Bee Smart App picBrought to you by the U.S. Fish & Wildlife Service, this regional native plant guide provides data for 3 distinct regions. In addition to detailed information and pictures of native plants, there is a searchable data base that returns query results based on geography, plant type, soil and sun conditions. Resources on where to find native plants are linked on the Native Plant Center website.

The BeeSmart Pollinator Gardener App developed by the Pollinator Partnership lets users sort through native plants by the type of pollinator that is desired as well as color preference, region based on zip code and more.

audubon appAudubon Bird Guide: North America

The award-winning Audubon App is now FREE

According to the app site, users can:

  • Identify 821 species with in-depth descriptions including information on appearance, habitat, behavior, and more 
  • Explore a gallery of more than 3,200 images from the world-renowned VIREO, Academy of Natural Sciences of Drexel University’s world-wide collection of bird photography. 
  • Listen to up to eight hours of the exceptional sounds of your favorite birds, differentiated by region and season. 
  • Access robust seasonal and migratory range maps. 
  • Browse species in a gallery view and filter by shape, region and color, aiding quick identification. 
  • Use “Find Birds with eBird” to locate birds seen recently around you, drawing on the continuously updated database from the Cornell Laboratory of Ornithology and eBird. 
  • Post, keep lists, and share sightings with friends and followers with Audubon NatureShare’s easy and user-friendly interface. 



Click the Image to go to an online journal of Tidewater Paddling Tours currated by Les Parks - Maps and Beautiful Images Included

Chesapeake Bay "smart buoys" give real-time wind and weather information

A network of 10 interpretive buoys are located throughout the Bay. Each of the 14 foot buoys in NOAA’s  Chesapeake Bay Interpretive Buoy System (CBIBS), provides data on the following:

Meteorology (air and water temperature, wind direction, speed, and gust, barometric pressure, relative humidity); Currents (direction and velocity); Waves, (significant height and period, maximum height, mean wave direction, wave direction spread) and Water Quality (chlorophyll-a, dissolved oxygen, water conductivity, water salinity and turbidity).  Heat and jellyfish indexes were recently added  to the list of data parameters tracked. The Susquehanna buoy also had a nitrate sensor added and phosphate, water level, and acoustic fish tag tracking could be potentially implemented in the future.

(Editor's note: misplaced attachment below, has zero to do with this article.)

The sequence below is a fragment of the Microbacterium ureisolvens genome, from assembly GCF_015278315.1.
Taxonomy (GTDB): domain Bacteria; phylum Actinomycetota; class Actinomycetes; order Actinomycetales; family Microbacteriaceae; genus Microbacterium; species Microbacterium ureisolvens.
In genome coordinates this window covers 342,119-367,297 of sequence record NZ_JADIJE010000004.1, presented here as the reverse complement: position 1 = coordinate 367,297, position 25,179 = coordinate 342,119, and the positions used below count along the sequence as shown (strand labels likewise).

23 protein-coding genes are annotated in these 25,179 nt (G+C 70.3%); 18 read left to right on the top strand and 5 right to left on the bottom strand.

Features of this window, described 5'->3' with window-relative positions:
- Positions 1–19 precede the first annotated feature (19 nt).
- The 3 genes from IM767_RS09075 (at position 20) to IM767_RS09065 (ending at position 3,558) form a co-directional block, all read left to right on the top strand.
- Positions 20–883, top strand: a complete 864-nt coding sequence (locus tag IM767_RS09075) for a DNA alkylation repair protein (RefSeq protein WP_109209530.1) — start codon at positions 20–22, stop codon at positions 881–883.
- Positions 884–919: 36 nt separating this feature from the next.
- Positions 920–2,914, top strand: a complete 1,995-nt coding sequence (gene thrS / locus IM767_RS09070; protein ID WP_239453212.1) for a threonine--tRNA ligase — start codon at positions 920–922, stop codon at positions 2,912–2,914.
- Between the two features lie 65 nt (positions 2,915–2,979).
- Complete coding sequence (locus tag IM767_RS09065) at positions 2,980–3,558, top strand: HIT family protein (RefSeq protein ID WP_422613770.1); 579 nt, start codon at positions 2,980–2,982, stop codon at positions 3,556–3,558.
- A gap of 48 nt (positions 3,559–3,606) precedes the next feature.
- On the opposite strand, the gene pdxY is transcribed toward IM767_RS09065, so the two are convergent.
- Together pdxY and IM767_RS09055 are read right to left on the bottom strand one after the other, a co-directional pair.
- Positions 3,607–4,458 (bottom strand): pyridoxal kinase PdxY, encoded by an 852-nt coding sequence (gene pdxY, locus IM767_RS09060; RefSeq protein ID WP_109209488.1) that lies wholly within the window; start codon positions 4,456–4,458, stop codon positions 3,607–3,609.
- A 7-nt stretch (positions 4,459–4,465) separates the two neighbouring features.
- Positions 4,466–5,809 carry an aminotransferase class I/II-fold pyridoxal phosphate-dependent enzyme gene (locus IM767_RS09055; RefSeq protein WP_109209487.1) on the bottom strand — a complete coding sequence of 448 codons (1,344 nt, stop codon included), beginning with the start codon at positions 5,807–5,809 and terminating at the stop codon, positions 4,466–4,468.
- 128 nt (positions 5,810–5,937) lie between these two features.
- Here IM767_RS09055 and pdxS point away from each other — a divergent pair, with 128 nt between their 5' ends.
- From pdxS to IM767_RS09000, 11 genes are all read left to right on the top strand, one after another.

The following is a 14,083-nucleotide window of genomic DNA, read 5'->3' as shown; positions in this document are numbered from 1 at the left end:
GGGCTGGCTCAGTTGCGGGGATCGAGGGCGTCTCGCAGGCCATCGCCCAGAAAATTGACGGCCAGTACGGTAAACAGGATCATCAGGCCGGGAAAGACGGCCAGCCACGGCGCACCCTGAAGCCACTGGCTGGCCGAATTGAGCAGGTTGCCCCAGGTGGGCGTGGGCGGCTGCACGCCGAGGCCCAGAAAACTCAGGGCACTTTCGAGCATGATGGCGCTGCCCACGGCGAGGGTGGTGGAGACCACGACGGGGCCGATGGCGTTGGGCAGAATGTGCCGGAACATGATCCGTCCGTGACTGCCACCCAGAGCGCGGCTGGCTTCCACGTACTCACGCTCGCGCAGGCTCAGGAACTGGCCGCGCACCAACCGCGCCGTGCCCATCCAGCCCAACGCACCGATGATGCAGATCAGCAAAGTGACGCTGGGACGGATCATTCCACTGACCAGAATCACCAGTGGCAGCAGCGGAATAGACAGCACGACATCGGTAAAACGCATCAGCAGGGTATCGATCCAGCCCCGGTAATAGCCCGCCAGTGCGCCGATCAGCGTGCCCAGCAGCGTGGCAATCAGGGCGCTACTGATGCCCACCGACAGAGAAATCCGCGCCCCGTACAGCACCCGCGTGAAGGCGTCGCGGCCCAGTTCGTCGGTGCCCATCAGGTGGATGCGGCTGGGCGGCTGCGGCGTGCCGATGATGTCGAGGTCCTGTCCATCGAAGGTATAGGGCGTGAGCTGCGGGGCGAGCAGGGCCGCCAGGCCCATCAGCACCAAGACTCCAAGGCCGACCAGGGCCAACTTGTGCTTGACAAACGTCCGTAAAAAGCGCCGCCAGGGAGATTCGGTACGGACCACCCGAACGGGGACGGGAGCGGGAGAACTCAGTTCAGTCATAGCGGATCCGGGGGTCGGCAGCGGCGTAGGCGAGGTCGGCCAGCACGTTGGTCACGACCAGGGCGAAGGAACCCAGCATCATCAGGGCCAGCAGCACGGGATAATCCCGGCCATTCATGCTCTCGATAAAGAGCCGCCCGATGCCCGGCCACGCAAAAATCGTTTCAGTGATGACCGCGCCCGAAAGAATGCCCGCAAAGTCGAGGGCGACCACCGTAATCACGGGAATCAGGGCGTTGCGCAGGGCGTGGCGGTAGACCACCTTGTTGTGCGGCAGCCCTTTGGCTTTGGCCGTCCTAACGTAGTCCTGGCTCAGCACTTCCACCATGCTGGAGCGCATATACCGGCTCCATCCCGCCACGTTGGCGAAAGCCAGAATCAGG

In addition, the system provides voice narration for sites on the Captain John Smith Chesapeake National Historic Trail, the first water-based national trail in this country.  You can connect to the site toll free at 877-BUOY-BAY, visit the NOAA website, or download the smart phone app (iphone, Android)

ches_bay_eplorer appThe National Park Service's Chesapeake Bay Explorer App

This FREE app provides detailed information to help visitors and residents alike experience the region's natural resources and history. From biking, hiking and kayaking trails to campgrounds, bird watching and heritage sites, the app can help you identify destinations to explore. In addition to directions, pertinent information like hours of operation and fees are provided. More than 400 parks and historic sites are included in the app.

Download the App: Android | Itunes

DIY Solar Vintner Tour

Vineyards, Wineries and Wine Distributors in the Commonwealth generating solar power

Vintners, who rely on sunshine to bring fruit to the vine, are also exploiting its power to energize their indoor operations. Several vineyards and a major wine distributor have installed solar PV systems in the Commonwealth. 

To be included on this map contact the editor. Also check out DEQ's list of sustainibly operated wineries.

watermens experince mapMaryland & Virginia Watermen's Heritage Experience

Explore the Chesapeake Bay and tributaries from the vantage of the watermen working the waterways.